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Regulation

Banking and Finance Law

University of Michigan Law School

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Crisis-Driven Tax Law: The Case Of Section 382, Albert H. Choi, Quinn Curtis, Andrew T. Hayashi Jan 2019

Crisis-Driven Tax Law: The Case Of Section 382, Albert H. Choi, Quinn Curtis, Andrew T. Hayashi

Articles

At the peak of the 2008 financial crisis, the Internal Revenue Service (IRS) issued Notice 2008–83 (the Notice), administrative guidance that limited Internal Revenue Code (the Code) section 382, an important tax rule designed to discourage tax-motivated acquisitions. Although styled as a mere interpretation of existing law, the Notice has been widely viewed as an improper exercise of the IRS’s authority that undermined its legitimacy. But did the Notice work? There were many extraordinary interventions during the financial crisis that raised questions about eroding the rule of law and the long-term destabilizing effects of bail­outs. In a financial crisis, regulators …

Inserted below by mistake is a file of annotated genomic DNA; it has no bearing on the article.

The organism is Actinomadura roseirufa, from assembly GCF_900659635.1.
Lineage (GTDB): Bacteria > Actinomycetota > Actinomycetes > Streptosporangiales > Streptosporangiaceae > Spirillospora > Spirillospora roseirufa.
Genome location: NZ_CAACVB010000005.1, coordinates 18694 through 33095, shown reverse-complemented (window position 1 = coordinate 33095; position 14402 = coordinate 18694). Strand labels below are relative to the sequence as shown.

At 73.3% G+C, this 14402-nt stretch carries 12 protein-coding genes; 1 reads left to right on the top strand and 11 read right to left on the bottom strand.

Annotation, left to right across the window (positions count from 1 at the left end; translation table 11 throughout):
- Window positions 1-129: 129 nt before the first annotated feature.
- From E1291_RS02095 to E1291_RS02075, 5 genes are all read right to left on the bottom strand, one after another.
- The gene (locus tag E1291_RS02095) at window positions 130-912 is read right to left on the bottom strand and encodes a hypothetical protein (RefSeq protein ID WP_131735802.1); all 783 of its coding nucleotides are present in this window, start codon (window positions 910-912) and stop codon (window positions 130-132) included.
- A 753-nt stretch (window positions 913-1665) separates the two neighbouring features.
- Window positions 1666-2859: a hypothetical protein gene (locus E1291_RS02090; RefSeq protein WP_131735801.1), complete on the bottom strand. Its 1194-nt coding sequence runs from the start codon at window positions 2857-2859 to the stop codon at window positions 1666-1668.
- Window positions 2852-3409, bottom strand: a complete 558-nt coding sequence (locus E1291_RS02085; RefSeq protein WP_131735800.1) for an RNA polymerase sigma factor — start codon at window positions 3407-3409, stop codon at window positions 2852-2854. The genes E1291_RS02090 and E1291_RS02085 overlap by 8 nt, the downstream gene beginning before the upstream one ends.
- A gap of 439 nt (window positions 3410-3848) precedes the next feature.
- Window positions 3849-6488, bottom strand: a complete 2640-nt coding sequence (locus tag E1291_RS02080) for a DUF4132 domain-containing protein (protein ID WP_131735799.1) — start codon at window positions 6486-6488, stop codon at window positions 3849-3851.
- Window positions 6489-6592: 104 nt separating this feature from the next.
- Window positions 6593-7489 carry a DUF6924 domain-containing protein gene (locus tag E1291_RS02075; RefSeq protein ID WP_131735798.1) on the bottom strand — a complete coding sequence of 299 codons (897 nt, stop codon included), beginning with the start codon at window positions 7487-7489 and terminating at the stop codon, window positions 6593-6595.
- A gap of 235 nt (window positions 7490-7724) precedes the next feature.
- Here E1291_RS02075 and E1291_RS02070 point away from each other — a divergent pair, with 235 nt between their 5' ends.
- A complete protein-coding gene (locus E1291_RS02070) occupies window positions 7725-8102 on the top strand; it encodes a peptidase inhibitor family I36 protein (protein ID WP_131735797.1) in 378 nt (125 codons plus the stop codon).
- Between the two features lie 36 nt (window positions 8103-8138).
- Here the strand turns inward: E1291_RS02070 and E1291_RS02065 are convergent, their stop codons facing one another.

Financial Reform: Making The System Safer And Fairer, Michael S. Barr Jan 2017

Financial Reform: Making The System Safer And Fairer, Michael S. Barr

Articles

In the fall of 2008, the financial crisis crushed the U.S. economy and plunged the country into the Great Recession. The crisis shuttered American businesses, cost millions of Americans their jobs, and wiped out home values and household savings. The macro effects hit hardest and were the longest lasting for those least able to bear the brunt of the crisis. It was devastating to middle-income families and perhaps even more so to low- and moderate-income households, who had little financial buffer (Barr 2012a). Financial stability, never robust for these families, dropped precipitously (Barr and Schaffa 2016). Both in the United …